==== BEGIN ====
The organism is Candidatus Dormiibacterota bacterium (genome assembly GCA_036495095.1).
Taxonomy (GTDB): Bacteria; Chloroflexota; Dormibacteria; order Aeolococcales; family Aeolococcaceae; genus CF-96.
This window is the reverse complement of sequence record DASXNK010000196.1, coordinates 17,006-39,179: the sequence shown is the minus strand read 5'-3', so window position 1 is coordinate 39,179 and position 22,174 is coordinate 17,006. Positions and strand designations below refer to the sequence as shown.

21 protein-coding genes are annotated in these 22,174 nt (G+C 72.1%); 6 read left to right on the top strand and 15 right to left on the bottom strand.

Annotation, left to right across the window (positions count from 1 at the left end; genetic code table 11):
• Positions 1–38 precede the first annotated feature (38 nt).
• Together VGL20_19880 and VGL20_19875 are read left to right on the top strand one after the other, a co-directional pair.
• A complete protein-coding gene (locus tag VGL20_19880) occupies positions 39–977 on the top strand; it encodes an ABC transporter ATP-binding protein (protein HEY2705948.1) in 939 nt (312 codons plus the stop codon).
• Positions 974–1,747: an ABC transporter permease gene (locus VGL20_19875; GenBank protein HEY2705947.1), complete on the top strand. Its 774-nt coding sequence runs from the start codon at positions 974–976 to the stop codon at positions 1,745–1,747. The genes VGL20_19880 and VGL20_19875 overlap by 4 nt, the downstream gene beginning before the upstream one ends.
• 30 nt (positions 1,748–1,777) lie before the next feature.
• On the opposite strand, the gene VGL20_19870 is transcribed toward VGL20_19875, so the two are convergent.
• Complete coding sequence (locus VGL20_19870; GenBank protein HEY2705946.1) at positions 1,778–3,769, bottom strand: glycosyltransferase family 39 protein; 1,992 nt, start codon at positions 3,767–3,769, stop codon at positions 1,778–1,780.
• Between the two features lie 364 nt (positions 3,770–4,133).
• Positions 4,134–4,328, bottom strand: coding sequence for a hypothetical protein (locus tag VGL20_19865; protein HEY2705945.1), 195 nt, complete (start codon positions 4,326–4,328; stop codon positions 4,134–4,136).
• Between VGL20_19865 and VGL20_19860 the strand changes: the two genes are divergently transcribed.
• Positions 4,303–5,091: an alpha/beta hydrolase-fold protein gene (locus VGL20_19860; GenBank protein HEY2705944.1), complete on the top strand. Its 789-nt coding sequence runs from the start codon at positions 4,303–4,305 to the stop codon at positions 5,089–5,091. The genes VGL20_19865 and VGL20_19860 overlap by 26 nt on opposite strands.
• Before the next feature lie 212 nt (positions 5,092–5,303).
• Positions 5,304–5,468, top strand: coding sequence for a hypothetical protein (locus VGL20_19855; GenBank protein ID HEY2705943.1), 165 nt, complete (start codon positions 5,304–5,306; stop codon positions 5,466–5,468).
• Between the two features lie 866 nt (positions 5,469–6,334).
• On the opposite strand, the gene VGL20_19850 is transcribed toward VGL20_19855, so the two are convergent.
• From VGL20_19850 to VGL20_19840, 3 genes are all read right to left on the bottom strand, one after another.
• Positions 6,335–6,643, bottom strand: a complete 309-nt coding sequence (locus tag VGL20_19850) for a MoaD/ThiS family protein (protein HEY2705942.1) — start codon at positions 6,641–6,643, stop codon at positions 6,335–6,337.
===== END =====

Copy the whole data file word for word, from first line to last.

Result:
The organism is Candidatus Dormiibacterota bacterium (genome assembly GCA_036495095.1).
Taxonomy (GTDB): Bacteria; Chloroflexota; Dormibacteria; order Aeolococcales; family Aeolococcaceae; genus CF-96.
This window is the reverse complement of sequence record DASXNK010000196.1, coordinates 17,006-39,179: the sequence shown is the minus strand read 5'-3', so window position 1 is coordinate 39,179 and position 22,174 is coordinate 17,006. Positions and strand designations below refer to the sequence as shown.

21 protein-coding genes are annotated in these 22,174 nt (G+C 72.1%); 6 read left to right on the top strand and 15 right to left on the bottom strand.

Annotation, left to right across the window (positions count from 1 at the left end; genetic code table 11):
• Positions 1–38 precede the first annotated feature (38 nt).
• Together VGL20_19880 and VGL20_19875 are read left to right on the top strand one after the other, a co-directional pair.
• A complete protein-coding gene (locus tag VGL20_19880) occupies positions 39–977 on the top strand; it encodes an ABC transporter ATP-binding protein (protein HEY2705948.1) in 939 nt (312 codons plus the stop codon).
• Positions 974–1,747: an ABC transporter permease gene (locus VGL20_19875; GenBank protein HEY2705947.1), complete on the top strand. Its 774-nt coding sequence runs from the start codon at positions 974–976 to the stop codon at positions 1,745–1,747. The genes VGL20_19880 and VGL20_19875 overlap by 4 nt, the downstream gene beginning before the upstream one ends.
• 30 nt (positions 1,748–1,777) lie before the next feature.
• On the opposite strand, the gene VGL20_19870 is transcribed toward VGL20_19875, so the two are convergent.
• Complete coding sequence (locus VGL20_19870; GenBank protein HEY2705946.1) at positions 1,778–3,769, bottom strand: glycosyltransferase family 39 protein; 1,992 nt, start codon at positions 3,767–3,769, stop codon at positions 1,778–1,780.
• Between the two features lie 364 nt (positions 3,770–4,133).
• Positions 4,134–4,328, bottom strand: coding sequence for a hypothetical protein (locus tag VGL20_19865; protein HEY2705945.1), 195 nt, complete (start codon positions 4,326–4,328; stop codon positions 4,134–4,136).
• Between VGL20_19865 and VGL20_19860 the strand changes: the two genes are divergently transcribed.
• Positions 4,303–5,091: an alpha/beta hydrolase-fold protein gene (locus VGL20_19860; GenBank protein HEY2705944.1), complete on the top strand. Its 789-nt coding sequence runs from the start codon at positions 4,303–4,305 to the stop codon at positions 5,089–5,091. The genes VGL20_19865 and VGL20_19860 overlap by 26 nt on opposite strands.
• Before the next feature lie 212 nt (positions 5,092–5,303).
• Positions 5,304–5,468, top strand: coding sequence for a hypothetical protein (locus VGL20_19855; GenBank protein ID HEY2705943.1), 165 nt, complete (start codon positions 5,304–5,306; stop codon positions 5,466–5,468).
• Between the two features lie 866 nt (positions 5,469–6,334).
• On the opposite strand, the gene VGL20_19850 is transcribed toward VGL20_19855, so the two are convergent.
• From VGL20_19850 to VGL20_19840, 3 genes are all read right to left on the bottom strand, one after another.
• Positions 6,335–6,643, bottom strand: a complete 309-nt coding sequence (locus tag VGL20_19850) for a MoaD/ThiS family protein (protein HEY2705942.1) — start codon at positions 6,641–6,643, stop codon at positions 6,335–6,337.